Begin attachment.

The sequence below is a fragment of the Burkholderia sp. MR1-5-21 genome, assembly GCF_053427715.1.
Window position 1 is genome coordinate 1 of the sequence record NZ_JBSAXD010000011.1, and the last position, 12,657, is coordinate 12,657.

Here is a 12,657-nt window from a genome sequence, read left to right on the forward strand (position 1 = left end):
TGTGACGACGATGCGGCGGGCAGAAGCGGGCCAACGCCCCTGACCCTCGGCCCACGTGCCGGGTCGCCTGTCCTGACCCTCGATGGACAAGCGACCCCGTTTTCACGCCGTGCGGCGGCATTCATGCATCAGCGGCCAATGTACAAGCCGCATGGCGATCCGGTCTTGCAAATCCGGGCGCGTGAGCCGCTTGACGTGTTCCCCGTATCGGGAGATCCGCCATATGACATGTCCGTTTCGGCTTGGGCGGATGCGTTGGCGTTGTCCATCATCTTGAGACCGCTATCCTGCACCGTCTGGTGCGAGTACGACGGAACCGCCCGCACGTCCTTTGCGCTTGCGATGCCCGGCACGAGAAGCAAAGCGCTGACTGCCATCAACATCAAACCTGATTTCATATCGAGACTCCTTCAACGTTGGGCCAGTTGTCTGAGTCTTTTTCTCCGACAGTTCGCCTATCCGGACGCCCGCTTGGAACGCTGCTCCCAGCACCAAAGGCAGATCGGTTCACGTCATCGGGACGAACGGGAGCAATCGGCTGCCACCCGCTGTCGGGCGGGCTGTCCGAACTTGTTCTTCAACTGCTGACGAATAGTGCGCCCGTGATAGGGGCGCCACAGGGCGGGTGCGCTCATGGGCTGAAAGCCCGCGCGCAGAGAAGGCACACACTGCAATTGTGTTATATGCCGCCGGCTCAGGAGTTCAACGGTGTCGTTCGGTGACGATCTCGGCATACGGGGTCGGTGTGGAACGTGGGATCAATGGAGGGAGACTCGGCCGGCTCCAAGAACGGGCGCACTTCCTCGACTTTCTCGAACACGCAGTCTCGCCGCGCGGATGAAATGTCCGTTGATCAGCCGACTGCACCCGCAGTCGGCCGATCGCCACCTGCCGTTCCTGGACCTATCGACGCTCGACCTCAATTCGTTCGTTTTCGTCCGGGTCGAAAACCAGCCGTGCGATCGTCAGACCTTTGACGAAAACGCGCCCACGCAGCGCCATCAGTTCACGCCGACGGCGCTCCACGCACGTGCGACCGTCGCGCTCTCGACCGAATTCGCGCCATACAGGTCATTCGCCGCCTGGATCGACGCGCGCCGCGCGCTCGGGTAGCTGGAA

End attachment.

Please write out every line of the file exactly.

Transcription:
The sequence below is a fragment of the Burkholderia sp. MR1-5-21 genome, assembly GCF_053427715.1.
Window position 1 is genome coordinate 1 of the sequence record NZ_JBSAXD010000011.1, and the last position, 12,657, is coordinate 12,657.

Here is a 12,657-nt window from a genome sequence, read left to right on the forward strand (position 1 = left end):
TGTGACGACGATGCGGCGGGCAGAAGCGGGCCAACGCCCCTGACCCTCGGCCCACGTGCCGGGTCGCCTGTCCTGACCCTCGATGGACAAGCGACCCCGTTTTCACGCCGTGCGGCGGCATTCATGCATCAGCGGCCAATGTACAAGCCGCATGGCGATCCGGTCTTGCAAATCCGGGCGCGTGAGCCGCTTGACGTGTTCCCCGTATCGGGAGATCCGCCATATGACATGTCCGTTTCGGCTTGGGCGGATGCGTTGGCGTTGTCCATCATCTTGAGACCGCTATCCTGCACCGTCTGGTGCGAGTACGACGGAACCGCCCGCACGTCCTTTGCGCTTGCGATGCCCGGCACGAGAAGCAAAGCGCTGACTGCCATCAACATCAAACCTGATTTCATATCGAGACTCCTTCAACGTTGGGCCAGTTGTCTGAGTCTTTTTCTCCGACAGTTCGCCTATCCGGACGCCCGCTTGGAACGCTGCTCCCAGCACCAAAGGCAGATCGGTTCACGTCATCGGGACGAACGGGAGCAATCGGCTGCCACCCGCTGTCGGGCGGGCTGTCCGAACTTGTTCTTCAACTGCTGACGAATAGTGCGCCCGTGATAGGGGCGCCACAGGGCGGGTGCGCTCATGGGCTGAAAGCCCGCGCGCAGAGAAGGCACACACTGCAATTGTGTTATATGCCGCCGGCTCAGGAGTTCAACGGTGTCGTTCGGTGACGATCTCGGCATACGGGGTCGGTGTGGAACGTGGGATCAATGGAGGGAGACTCGGCCGGCTCCAAGAACGGGCGCACTTCCTCGACTTTCTCGAACACGCAGTCTCGCCGCGCGGATGAAATGTCCGTTGATCAGCCGACTGCACCCGCAGTCGGCCGATCGCCACCTGCCGTTCCTGGACCTATCGACGCTCGACCTCAATTCGTTCGTTTTCGTCCGGGTCGAAAACCAGCCGTGCGATCGTCAGACCTTTGACGAAAACGCGCCCACGCAGCGCCATCAGTTCACGCCGACGGCGCTCCACGCACGTGCGACCGTCGCGCTCTCGACCGAATTCGCGCCATACAGGTCATTCGCCGCCTGGATCGACGCGCGCCGCGCGCTCGGGTAGCTGGAA